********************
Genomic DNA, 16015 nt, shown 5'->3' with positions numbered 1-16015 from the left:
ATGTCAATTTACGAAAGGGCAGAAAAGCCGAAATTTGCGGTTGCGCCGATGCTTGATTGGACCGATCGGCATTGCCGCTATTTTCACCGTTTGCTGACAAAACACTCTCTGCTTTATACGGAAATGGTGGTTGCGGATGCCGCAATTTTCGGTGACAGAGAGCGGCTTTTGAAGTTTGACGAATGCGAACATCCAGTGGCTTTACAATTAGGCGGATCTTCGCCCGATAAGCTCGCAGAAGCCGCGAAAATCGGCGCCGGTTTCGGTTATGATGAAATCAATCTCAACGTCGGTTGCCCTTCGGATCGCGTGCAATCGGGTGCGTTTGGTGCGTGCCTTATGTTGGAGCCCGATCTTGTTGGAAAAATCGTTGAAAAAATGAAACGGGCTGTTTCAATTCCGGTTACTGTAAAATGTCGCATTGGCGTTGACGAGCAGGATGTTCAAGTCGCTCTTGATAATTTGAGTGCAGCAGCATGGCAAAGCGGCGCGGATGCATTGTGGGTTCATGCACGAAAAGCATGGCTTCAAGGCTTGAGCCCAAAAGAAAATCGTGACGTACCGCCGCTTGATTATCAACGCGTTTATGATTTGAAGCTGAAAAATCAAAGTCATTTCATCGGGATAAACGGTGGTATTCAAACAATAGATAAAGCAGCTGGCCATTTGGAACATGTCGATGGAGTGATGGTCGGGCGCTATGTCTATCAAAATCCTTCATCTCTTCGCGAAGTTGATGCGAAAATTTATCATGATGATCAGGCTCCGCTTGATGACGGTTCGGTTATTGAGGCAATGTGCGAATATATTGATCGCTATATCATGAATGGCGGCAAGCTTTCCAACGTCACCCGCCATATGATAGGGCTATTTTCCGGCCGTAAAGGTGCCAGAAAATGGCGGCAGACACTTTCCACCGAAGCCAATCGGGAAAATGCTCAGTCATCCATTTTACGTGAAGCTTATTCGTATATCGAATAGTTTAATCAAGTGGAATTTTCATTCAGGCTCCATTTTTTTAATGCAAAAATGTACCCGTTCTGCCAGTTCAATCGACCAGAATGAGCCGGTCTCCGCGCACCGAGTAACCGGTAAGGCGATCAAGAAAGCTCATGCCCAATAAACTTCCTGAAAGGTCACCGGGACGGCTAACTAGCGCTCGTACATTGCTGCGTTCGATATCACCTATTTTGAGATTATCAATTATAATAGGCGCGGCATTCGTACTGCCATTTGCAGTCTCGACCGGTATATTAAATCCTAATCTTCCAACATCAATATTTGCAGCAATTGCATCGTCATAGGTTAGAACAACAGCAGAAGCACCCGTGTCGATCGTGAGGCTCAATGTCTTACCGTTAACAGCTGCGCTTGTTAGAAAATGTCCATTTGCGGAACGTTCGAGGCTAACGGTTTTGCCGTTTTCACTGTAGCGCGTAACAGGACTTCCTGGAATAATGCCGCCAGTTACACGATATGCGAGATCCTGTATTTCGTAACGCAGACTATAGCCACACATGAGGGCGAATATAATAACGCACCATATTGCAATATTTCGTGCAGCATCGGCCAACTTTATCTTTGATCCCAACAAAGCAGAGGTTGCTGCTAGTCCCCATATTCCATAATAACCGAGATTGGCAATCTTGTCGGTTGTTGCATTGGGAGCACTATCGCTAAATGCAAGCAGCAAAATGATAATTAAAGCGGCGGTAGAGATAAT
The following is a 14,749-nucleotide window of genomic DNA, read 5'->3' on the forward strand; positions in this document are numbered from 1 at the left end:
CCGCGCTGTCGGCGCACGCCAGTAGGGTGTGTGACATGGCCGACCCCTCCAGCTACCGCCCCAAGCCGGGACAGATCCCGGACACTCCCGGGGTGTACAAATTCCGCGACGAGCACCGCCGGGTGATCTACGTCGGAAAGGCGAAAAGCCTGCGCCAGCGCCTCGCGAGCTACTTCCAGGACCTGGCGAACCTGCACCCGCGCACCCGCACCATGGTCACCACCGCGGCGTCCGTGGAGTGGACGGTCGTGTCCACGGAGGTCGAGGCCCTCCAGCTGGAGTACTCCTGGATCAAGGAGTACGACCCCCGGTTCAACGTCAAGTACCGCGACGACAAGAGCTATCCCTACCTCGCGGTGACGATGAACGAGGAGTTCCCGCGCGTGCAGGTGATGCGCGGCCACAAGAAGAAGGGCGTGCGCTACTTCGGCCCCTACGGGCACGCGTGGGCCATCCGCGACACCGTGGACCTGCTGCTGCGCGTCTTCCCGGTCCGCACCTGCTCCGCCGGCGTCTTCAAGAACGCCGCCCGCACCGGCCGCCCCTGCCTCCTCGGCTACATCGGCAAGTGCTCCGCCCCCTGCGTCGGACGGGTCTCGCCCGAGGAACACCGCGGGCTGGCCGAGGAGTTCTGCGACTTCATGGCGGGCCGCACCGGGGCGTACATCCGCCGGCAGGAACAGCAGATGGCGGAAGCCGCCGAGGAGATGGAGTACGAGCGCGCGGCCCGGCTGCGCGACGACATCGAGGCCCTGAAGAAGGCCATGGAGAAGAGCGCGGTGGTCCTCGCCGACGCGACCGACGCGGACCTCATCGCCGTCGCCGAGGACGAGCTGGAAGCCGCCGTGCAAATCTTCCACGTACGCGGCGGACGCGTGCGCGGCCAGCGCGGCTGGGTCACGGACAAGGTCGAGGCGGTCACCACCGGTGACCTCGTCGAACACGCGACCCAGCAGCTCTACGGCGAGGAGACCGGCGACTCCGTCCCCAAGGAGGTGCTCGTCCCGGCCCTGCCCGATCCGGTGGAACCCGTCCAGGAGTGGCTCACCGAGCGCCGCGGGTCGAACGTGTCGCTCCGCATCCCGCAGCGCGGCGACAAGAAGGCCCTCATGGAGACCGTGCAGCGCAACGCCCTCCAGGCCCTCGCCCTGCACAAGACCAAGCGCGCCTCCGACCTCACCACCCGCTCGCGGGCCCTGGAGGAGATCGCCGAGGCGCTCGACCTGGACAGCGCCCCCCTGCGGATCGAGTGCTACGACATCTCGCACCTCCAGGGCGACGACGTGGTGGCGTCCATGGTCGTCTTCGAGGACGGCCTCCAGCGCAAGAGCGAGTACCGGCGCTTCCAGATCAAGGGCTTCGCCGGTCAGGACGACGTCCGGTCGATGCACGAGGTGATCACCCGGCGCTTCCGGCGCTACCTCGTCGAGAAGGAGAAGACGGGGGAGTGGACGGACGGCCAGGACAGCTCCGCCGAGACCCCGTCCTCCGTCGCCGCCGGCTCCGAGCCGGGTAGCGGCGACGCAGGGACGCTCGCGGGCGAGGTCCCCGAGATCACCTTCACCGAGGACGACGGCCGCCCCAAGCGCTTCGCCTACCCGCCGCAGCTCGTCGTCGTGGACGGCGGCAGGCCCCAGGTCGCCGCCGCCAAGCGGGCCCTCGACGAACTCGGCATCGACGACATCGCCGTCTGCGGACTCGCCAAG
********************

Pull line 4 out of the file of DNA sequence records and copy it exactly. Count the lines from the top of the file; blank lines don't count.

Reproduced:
CCGCGCTGTCGGCGCACGCCAGTAGGGTGTGTGACATGGCCGACCCCTCCAGCTACCGCCCCAAGCCGGGACAGATCCCGGACACTCCCGGGGTGTACAAATTCCGCGACGAGCACCGCCGGGTGATCTACGTCGGAAAGGCGAAAAGCCTGCGCCAGCGCCTCGCGAGCTACTTCCAGGACCTGGCGAACCTGCACCCGCGCACCCGCACCATGGTCACCACCGCGGCGTCCGTGGAGTGGACGGTCGTGTCCACGGAGGTCGAGGCCCTCCAGCTGGAGTACTCCTGGATCAAGGAGTACGACCCCCGGTTCAACGTCAAGTACCGCGACGACAAGAGCTATCCCTACCTCGCGGTGACGATGAACGAGGAGTTCCCGCGCGTGCAGGTGATGCGCGGCCACAAGAAGAAGGGCGTGCGCTACTTCGGCCCCTACGGGCACGCGTGGGCCATCCGCGACACCGTGGACCTGCTGCTGCGCGTCTTCCCGGTCCGCACCTGCTCCGCCGGCGTCTTCAAGAACGCCGCCCGCACCGGCCGCCCCTGCCTCCTCGGCTACATCGGCAAGTGCTCCGCCCCCTGCGTCGGACGGGTCTCGCCCGAGGAACACCGCGGGCTGGCCGAGGAGTTCTGCGACTTCATGGCGGGCCGCACCGGGGCGTACATCCGCCGGCAGGAACAGCAGATGGCGGAAGCCGCCGAGGAGATGGAGTACGAGCGCGCGGCCCGGCTGCGCGACGACATCGAGGCCCTGAAGAAGGCCATGGAGAAGAGCGCGGTGGTCCTCGCCGACGCGACCGACGCGGACCTCATCGCCGTCGCCGAGGACGAGCTGGAAGCCGCCGTGCAAATCTTCCACGTACGCGGCGGACGCGTGCGCGGCCAGCGCGGCTGGGTCACGGACAAGGTCGAGGCGGTCACCACCGGTGACCTCGTCGAACACGCGACCCAGCAGCTCTACGGCGAGGAGACCGGCGACTCCGTCCCCAAGGAGGTGCTCGTCCCGGCCCTGCCCGATCCGGTGGAACCCGTCCAGGAGTGGCTCACCGAGCGCCGCGGGTCGAACGTGTCGCTCCGCATCCCGCAGCGCGGCGACAAGAAGGCCCTCATGGAGACCGTGCAGCGCAACGCCCTCCAGGCCCTCGCCCTGCACAAGACCAAGCGCGCCTCCGACCTCACCACCCGCTCGCGGGCCCTGGAGGAGATCGCCGAGGCGCTCGACCTGGACAGCGCCCCCCTGCGGATCGAGTGCTACGACATCTCGCACCTCCAGGGCGACGACGTGGTGGCGTCCATGGTCGTCTTCGAGGACGGCCTCCAGCGCAAGAGCGAGTACCGGCGCTTCCAGATCAAGGGCTTCGCCGGTCAGGACGACGTCCGGTCGATGCACGAGGTGATCACCCGGCGCTTCCGGCGCTACCTCGTCGAGAAGGAGAAGACGGGGGAGTGGACGGACGGCCAGGACAGCTCCGCCGAGACCCCGTCCTCCGTCGCCGCCGGCTCCGAGCCGGGTAGCGGCGACGCAGGGACGCTCGCGGGCGAGGTCCCCGAGATCACCTTCACCGAGGACGACGGCCGCCCCAAGCGCTTCGCCTACCCGCCGCAGCTCGTCGTCGTGGACGGCGGCAGGCCCCAGGTCGCCGCCGCCAAGCGGGCCCTCGACGAACTCGGCATCGACGACATCGCCGTCTGCGGACTCGCCAAG